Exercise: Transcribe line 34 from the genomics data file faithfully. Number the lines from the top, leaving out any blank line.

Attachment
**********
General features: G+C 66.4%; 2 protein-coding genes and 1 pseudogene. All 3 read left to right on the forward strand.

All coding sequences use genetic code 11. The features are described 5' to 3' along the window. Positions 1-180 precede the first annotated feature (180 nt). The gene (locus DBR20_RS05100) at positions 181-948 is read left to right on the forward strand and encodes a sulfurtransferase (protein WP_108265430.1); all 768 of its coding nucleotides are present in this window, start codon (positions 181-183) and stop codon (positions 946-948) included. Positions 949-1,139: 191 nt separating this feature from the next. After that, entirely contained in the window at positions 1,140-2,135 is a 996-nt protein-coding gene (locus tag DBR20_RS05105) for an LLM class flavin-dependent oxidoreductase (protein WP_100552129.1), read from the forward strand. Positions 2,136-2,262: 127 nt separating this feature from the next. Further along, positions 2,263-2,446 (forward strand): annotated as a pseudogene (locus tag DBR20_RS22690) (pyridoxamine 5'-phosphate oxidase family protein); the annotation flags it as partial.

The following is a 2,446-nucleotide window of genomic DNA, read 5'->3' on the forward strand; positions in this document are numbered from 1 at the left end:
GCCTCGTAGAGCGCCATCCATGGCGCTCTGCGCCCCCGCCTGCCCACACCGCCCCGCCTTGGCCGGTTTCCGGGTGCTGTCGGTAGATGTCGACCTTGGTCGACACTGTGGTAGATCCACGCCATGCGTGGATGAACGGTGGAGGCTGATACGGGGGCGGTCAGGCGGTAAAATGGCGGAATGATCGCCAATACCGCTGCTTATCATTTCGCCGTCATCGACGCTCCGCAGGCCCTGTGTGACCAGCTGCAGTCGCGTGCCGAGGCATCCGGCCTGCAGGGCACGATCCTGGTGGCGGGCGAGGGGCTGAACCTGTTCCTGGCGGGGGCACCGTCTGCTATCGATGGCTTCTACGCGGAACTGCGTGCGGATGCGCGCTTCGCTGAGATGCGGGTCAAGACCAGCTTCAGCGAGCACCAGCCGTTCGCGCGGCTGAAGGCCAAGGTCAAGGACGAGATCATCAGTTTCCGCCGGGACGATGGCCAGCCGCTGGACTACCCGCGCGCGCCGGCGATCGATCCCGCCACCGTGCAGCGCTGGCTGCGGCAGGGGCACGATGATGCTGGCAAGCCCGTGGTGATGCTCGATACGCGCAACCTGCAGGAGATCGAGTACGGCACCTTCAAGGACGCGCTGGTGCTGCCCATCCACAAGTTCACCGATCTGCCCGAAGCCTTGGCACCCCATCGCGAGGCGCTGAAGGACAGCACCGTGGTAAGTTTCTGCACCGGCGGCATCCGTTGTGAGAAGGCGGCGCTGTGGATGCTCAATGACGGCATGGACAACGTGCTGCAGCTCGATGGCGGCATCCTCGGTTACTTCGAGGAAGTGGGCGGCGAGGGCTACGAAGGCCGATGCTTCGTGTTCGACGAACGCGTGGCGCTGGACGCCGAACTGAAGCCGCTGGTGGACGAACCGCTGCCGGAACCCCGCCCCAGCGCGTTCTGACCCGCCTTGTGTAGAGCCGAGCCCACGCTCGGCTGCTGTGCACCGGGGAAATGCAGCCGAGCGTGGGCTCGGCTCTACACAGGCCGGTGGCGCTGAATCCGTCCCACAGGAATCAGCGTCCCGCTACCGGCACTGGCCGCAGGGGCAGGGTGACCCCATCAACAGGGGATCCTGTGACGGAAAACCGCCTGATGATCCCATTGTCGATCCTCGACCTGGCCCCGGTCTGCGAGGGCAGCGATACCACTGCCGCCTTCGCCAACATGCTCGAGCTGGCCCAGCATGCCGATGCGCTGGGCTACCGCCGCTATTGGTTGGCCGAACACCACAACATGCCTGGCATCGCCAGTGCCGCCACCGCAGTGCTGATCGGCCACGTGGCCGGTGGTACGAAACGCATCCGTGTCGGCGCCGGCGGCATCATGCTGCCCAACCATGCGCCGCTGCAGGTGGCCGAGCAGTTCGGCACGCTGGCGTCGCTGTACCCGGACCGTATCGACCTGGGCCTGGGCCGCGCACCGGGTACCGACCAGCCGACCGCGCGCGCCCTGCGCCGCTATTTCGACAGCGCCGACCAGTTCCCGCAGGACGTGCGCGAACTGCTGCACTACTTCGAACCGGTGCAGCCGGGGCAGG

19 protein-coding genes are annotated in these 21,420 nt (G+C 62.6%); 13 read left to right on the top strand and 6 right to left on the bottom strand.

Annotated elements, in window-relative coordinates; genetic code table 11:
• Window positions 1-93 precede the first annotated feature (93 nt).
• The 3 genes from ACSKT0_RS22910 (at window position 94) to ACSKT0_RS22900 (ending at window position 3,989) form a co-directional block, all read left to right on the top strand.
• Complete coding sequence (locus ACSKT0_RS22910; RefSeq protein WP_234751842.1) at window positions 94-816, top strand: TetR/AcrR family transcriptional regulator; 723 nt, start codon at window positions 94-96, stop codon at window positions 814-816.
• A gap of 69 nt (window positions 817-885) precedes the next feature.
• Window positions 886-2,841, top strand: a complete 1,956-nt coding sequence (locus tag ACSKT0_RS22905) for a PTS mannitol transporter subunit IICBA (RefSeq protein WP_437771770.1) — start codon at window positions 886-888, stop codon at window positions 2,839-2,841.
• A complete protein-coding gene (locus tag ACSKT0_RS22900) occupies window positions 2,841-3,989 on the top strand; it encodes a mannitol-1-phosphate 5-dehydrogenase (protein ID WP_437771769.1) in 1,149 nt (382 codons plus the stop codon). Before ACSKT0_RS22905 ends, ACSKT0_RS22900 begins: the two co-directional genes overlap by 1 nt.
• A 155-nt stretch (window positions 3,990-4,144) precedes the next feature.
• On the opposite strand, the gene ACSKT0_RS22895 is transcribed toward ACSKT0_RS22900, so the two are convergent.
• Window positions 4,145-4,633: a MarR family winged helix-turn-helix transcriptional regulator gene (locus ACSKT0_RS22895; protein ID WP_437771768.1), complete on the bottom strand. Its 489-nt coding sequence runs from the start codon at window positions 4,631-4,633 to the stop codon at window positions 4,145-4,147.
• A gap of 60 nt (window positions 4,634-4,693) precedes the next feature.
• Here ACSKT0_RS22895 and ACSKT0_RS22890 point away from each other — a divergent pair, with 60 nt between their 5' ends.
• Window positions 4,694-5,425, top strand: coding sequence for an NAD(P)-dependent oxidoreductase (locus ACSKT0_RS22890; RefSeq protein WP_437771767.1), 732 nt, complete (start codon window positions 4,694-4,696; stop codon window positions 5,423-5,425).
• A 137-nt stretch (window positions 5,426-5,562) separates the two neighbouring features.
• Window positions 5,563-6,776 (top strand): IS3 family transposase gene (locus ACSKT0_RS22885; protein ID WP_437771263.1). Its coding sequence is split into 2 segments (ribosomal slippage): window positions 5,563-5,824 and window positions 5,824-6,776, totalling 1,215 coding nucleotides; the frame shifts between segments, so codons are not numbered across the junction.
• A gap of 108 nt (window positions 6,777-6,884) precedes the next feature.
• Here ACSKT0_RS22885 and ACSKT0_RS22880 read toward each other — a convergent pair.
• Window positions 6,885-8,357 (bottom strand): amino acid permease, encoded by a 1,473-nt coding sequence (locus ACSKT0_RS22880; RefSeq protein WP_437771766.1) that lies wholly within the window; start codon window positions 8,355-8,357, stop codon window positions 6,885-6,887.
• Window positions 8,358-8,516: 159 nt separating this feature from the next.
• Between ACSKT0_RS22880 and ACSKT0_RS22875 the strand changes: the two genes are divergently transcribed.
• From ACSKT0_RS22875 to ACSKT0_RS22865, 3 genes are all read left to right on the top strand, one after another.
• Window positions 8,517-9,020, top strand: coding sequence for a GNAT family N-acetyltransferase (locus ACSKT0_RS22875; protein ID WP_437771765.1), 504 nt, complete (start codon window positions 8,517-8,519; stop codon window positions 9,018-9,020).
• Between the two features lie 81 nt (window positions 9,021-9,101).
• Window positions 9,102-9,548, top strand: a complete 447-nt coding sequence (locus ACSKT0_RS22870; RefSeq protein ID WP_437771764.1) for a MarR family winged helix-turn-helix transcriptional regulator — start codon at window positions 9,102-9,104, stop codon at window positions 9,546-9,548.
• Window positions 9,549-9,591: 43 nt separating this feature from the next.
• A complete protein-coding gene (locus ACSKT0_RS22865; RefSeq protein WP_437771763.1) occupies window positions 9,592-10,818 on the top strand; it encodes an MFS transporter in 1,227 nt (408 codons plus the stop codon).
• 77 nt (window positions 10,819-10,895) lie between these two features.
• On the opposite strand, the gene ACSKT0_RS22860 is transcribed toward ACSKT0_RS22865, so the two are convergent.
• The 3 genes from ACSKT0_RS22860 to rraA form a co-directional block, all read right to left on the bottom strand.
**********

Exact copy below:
• The 3 genes from ACSKT0_RS22860 to rraA form a co-directional block, all read right to left on the bottom strand.